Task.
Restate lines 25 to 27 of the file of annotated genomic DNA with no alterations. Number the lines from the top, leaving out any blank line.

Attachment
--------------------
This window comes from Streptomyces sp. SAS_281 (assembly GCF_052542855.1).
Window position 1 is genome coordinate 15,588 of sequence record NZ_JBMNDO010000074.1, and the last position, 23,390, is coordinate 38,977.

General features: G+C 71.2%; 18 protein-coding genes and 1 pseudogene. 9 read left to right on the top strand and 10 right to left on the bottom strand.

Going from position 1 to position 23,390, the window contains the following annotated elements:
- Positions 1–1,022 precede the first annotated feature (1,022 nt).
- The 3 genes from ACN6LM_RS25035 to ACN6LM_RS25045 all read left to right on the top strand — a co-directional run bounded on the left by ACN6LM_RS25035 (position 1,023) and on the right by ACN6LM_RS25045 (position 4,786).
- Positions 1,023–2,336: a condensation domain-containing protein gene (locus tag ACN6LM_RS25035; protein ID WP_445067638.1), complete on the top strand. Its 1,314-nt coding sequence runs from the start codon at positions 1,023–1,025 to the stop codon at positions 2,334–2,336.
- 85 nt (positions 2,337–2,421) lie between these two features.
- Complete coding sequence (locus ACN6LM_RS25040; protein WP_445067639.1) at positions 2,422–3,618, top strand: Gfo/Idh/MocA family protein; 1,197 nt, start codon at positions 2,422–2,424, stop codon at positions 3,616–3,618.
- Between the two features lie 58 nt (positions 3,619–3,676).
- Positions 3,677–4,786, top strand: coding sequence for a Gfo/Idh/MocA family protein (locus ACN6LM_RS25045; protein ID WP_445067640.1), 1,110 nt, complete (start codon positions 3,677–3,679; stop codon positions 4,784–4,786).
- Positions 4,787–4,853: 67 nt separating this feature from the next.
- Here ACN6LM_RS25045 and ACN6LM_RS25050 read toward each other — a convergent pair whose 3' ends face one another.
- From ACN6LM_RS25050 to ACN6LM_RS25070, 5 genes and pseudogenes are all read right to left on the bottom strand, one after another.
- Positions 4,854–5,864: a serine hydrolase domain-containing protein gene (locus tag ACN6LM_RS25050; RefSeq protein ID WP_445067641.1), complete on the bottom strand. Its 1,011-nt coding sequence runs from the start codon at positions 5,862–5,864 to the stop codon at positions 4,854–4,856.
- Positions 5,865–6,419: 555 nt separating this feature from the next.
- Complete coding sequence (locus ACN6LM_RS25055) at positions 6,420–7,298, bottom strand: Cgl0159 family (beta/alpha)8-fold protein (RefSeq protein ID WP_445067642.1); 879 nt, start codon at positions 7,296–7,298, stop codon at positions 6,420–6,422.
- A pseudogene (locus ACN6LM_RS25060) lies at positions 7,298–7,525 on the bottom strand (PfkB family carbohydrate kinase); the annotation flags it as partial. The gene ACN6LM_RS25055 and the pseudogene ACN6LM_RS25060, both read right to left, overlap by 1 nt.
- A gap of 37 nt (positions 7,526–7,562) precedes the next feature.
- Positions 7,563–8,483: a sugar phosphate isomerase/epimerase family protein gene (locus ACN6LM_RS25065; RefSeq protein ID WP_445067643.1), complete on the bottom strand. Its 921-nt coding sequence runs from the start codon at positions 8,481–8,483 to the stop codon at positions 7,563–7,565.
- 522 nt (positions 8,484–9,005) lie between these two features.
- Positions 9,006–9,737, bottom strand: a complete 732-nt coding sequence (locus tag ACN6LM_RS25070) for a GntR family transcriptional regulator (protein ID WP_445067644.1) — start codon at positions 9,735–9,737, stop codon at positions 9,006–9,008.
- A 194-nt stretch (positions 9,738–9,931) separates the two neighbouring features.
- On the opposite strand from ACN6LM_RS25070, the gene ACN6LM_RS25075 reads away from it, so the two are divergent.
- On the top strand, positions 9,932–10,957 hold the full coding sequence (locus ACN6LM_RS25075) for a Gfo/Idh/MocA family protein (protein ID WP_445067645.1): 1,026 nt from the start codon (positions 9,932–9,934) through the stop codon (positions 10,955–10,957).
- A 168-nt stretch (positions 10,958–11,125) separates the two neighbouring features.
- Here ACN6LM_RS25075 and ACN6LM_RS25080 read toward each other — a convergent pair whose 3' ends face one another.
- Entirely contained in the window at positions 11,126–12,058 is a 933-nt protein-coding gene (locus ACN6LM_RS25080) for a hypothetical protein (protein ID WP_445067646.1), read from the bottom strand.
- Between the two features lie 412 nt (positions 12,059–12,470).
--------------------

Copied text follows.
- On the top strand, positions 9,932–10,957 hold the full coding sequence (locus ACN6LM_RS25075) for a Gfo/Idh/MocA family protein (protein ID WP_445067645.1): 1,026 nt from the start codon (positions 9,932–9,934) through the stop codon (positions 10,955–10,957).
- A 168-nt stretch (positions 10,958–11,125) separates the two neighbouring features.
- Here ACN6LM_RS25075 and ACN6LM_RS25080 read toward each other — a convergent pair whose 3' ends face one another.